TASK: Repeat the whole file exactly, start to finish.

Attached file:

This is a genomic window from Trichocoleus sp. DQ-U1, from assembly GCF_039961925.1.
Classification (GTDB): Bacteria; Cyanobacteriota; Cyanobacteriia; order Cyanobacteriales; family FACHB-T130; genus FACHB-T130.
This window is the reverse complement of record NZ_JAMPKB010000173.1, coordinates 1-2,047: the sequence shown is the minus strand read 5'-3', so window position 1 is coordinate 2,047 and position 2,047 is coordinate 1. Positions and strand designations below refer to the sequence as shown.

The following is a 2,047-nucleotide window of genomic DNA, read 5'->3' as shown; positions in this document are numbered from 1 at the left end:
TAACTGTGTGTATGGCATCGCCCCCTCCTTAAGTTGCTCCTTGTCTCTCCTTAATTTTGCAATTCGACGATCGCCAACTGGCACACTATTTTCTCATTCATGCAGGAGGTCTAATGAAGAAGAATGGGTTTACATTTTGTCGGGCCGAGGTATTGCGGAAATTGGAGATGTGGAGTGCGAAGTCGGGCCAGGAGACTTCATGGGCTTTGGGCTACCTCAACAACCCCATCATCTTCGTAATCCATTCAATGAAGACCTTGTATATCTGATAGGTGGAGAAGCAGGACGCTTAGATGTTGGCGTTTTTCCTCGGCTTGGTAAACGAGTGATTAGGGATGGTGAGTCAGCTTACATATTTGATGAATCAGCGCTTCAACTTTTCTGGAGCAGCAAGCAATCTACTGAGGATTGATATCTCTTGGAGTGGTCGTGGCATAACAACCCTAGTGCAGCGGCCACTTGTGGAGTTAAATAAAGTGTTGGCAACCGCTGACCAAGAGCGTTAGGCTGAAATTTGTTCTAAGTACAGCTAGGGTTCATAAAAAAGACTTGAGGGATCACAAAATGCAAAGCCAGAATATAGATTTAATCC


This is a genomic window from Trichocoleus sp. DQ-U1, from assembly GCF_039961925.1.
Classification (GTDB): Bacteria; Cyanobacteriota; Cyanobacteriia; order Cyanobacteriales; family FACHB-T130; genus FACHB-T130.
This window is the reverse complement of record NZ_JAMPKB010000173.1, coordinates 1-2,047: the sequence shown is the minus strand read 5'-3', so window position 1 is coordinate 2,047 and position 2,047 is coordinate 1. Positions and strand designations below refer to the sequence as shown.

The following is a 2,047-nucleotide window of genomic DNA, read 5'->3' as shown; positions in this document are numbered from 1 at the left end:
TAACTGTGTGTATGGCATCGCCCCCTCCTTAAGTTGCTCCTTGTCTCTCCTTAATTTTGCAATTCGACGATCGCCAACTGGCACACTATTTTCTCATTCATGCAGGAGGTCTAATGAAGAAGAATGGGTTTACATTTTGTCGGGCCGAGGTATTGCGGAAATTGGAGATGTGGAGTGCGAAGTCGGGCCAGGAGACTTCATGGGCTTTGGGCTACCTCAACAACCCCATCATCTTCGTAATCCATTCAATGAAGACCTTGTATATCTGATAGGTGGAGAAGCAGGACGCTTAGATGTTGGCGTTTTTCCTCGGCTTGGTAAACGAGTGATTAGGGATGGTGAGTCAGCTTACATATTTGATGAATCAGCGCTTCAACTTTTCTGGAGCAGCAAGCAATCTACTGAGGATTGATATCTCTTGGAGTGGTCGTGGCATAACAACCCTAGTGCAGCGGCCACTTGTGGAGTTAAATAAAGTGTTGGCAACCGCTGACCAAGAGCGTTAGGCTGAAATTTGTTCTAAGTACAGCTAGGGTTCATAAAAAAGACTTGAGGGATCACAAAATGCAAAGCCAGAATATAGATTTAATCC